I was lucky enough to go to The International Gilbert and Sullivan Festival six or seven years ago. I was a guest at the Moorside Grange Hotel before it closed. It suited our needs perfectly, maybe had more than we even really needed. See I came there with my acting troupe/ theatre group, that I belonged to in college. We went to research and enjoy the festival during that year instead of doing summer stock, which is what most of us did during the other summers.
As an student actor you love to go and see other great talent as much as you love to perform, so we were ecstatic to learn about all of the amateur troupes, where they were from, how many shows they had done, etc. In our group, we were all musical theatre majors who had only wished of going to school in England, let alone visit or get to be at this festival.
The Peak District was gorgeous and Lyme Park was of course, especially as actors, intriguing. Many Shakespearean and Victorian era films were made in that park, making it part of its great history.
The entire area was so old! It had more history than you could possibly learn in one trip, but we tried to focus on learning the history of the festival, and more importantly, the history of the comic opera. I learned that a comic opera is really a dramatic piece of work, however the content is more lighthearted. It has more depth and dimension then the average, say american musical.
Though, there is a lot of music, it’s also extremely funny. There are happy endings. Comedy is though, the most important part and while musical there is quite a bit of dialogue. This is why it requires actual good actors, not just those who can sing well. You have to be able to deliver a joke and it might not be in song.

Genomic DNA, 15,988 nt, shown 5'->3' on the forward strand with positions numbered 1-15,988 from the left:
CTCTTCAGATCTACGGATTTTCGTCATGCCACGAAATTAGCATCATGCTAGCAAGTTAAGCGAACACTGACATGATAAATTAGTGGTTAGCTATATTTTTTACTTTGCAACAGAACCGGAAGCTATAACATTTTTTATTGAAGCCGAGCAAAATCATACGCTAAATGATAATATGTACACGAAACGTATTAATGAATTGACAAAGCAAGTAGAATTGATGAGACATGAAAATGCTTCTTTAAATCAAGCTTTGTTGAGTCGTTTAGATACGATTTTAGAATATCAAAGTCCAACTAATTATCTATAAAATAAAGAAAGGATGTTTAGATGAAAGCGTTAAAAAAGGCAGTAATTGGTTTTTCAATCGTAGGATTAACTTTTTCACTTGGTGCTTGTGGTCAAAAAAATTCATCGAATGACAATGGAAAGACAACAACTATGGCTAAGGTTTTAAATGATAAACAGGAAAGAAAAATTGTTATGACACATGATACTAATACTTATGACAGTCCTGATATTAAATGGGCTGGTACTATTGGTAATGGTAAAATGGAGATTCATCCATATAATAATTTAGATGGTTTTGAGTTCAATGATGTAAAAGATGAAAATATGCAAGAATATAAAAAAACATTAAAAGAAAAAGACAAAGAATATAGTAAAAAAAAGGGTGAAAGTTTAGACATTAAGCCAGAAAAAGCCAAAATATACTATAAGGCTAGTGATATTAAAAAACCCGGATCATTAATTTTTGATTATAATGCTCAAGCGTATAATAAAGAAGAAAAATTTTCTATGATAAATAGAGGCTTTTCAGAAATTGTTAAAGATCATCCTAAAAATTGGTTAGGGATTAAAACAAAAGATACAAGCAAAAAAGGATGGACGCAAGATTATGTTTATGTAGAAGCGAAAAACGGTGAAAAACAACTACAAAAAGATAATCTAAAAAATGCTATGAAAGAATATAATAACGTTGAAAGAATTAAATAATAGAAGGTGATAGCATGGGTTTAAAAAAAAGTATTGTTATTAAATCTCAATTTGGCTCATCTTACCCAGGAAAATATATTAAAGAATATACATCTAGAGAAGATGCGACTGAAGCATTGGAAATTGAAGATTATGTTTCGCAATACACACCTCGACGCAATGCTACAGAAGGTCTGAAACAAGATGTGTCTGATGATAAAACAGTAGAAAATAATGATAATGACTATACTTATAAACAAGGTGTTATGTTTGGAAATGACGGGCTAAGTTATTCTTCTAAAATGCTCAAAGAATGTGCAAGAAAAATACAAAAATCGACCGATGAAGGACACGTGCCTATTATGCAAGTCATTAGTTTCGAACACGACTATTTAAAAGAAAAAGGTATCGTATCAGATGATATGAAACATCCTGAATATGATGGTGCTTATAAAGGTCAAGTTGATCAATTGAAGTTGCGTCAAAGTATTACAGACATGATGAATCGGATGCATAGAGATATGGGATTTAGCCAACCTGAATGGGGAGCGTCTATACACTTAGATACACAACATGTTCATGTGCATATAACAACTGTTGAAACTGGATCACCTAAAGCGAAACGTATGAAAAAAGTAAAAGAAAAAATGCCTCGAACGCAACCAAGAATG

So that was something that I personally realized and appreciated as a festival attendee. We met people from EVERYWHERE!! It was an eye opening experience and all who attended were able to see these “Non-Professional” groups and “amateur” acting troupes were far from being non-professional. I was floored.
One gal who played Mabel in Pirates of Penzance was a mobile dog groomer by day and this was her real passion. She had to find work somehow and in order for her to continue this passion she had to groom and wash dogs as a day job. This as well, put into perspective what we might be getting into by becoming musical theatre majors in college. Are British theatre schools more successful in offering opportunity for graduates? I don’t think one ever really knows the answer.
There is a lot of luck involved, even for those talented people who made doing comic opera look like it was as easy for them as breathing. I would just be happy to graduate and a get a job on a theatrical cruise ship, which many of us did for the first few years! I include a few Gilbert and Sullivan shows on my resume to date.
I have done Pirates of Penzance three times in completely different types of venues, one of them being a ship. Which leads me to another important, or eye opening fact. Just because a person is performing on a ship does not make them less of a talent!
Sad but true most of the cast members on those ships hold degrees in musical theatre and are there to make money in between auditioning for shows.